Below are a few pictures of the Oehmcke Commission - "Candice & Jackie" getting a traditional patina (consisting of blacks & browns). A patina takes the bronze piece which is a gold color, and changes the color by use of chemicals that are applied when the piece is cold or hot. If the piece does not get a patina it will change colors by exposure to the outdoors and air similar to copper. For “hot patinas”, a propane torch is used to heat the metal surface to the appropriate temperature to achieve the desired effect. Different chemicals (e.g. nitrates of copper, silver, iron, etc.) and application techniques (e.g. brushing, squirting, spraying, etc.) can be used to achieve a broad range of colors and effects.
The sculpture is hosed down with water and then the Liver Sulfur (base patina) is sprayed on which makes it a dark black and seeps into the crevices.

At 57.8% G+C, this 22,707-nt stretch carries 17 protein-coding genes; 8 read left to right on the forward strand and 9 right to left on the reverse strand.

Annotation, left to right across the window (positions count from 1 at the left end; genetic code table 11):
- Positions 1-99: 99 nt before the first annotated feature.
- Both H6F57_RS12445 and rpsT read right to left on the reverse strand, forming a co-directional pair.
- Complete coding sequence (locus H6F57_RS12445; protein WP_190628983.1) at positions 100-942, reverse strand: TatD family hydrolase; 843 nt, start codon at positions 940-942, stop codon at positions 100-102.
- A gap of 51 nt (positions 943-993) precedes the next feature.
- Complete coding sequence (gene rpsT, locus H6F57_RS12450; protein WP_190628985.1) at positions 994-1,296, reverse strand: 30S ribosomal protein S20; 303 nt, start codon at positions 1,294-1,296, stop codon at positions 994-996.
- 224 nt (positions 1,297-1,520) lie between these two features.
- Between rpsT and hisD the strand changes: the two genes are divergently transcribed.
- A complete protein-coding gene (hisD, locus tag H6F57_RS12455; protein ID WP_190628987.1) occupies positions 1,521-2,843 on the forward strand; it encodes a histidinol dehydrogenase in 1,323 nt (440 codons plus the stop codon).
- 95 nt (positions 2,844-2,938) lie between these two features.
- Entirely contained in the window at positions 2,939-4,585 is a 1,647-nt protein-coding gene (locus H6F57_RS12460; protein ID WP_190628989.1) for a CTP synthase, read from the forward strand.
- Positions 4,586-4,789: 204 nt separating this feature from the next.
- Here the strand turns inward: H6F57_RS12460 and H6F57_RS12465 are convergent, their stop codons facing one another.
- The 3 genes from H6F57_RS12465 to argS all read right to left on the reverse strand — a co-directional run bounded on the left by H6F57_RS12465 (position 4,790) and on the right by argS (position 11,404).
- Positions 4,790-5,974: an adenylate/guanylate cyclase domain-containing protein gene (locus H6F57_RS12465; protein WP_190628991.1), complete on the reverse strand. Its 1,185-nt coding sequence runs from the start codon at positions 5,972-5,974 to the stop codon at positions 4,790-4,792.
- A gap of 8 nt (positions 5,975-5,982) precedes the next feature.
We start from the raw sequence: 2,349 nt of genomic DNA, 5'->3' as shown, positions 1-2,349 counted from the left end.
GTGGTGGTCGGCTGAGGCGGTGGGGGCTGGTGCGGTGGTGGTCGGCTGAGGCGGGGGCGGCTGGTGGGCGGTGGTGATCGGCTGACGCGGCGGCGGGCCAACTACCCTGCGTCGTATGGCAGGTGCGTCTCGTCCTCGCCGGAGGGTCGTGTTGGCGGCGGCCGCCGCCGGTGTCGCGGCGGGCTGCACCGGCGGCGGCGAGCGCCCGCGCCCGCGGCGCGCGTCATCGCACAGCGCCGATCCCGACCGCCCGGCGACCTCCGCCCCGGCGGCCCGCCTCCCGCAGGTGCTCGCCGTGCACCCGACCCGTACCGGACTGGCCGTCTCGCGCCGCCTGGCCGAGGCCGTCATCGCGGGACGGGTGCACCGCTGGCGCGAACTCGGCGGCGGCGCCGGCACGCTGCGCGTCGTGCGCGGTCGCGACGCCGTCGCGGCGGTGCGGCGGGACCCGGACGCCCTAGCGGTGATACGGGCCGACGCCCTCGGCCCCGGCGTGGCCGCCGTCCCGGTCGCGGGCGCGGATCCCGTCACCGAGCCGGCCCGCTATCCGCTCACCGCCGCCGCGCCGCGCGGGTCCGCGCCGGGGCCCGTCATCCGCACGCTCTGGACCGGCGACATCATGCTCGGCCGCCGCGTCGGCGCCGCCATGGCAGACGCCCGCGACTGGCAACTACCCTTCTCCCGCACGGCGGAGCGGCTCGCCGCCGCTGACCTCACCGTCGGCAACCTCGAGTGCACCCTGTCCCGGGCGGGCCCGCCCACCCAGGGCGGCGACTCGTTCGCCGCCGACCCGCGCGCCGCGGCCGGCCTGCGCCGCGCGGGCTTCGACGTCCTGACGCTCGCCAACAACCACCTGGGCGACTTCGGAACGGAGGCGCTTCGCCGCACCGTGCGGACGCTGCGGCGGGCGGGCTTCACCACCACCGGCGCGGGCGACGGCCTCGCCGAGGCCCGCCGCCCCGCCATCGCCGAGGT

Here the piece is rubbed down with a scotchbrite pad so the original light bronze color is seen and the Liver remains for contrast. The piece begins to dry and is ready for the torch!
The sculpture is getting spun on a sculpture stand as Mike, at the Bronze Works Foundry, takes a torch working on heat consistency throughout the whole piece (220 degrees).
Once it has reached the right temperature the piece is sprayed with Ferric Nitrate and then once the desired color is reached a wax is applied to the surface while it is hot.
Once the piece is cooled a harder wax is applied and buffed.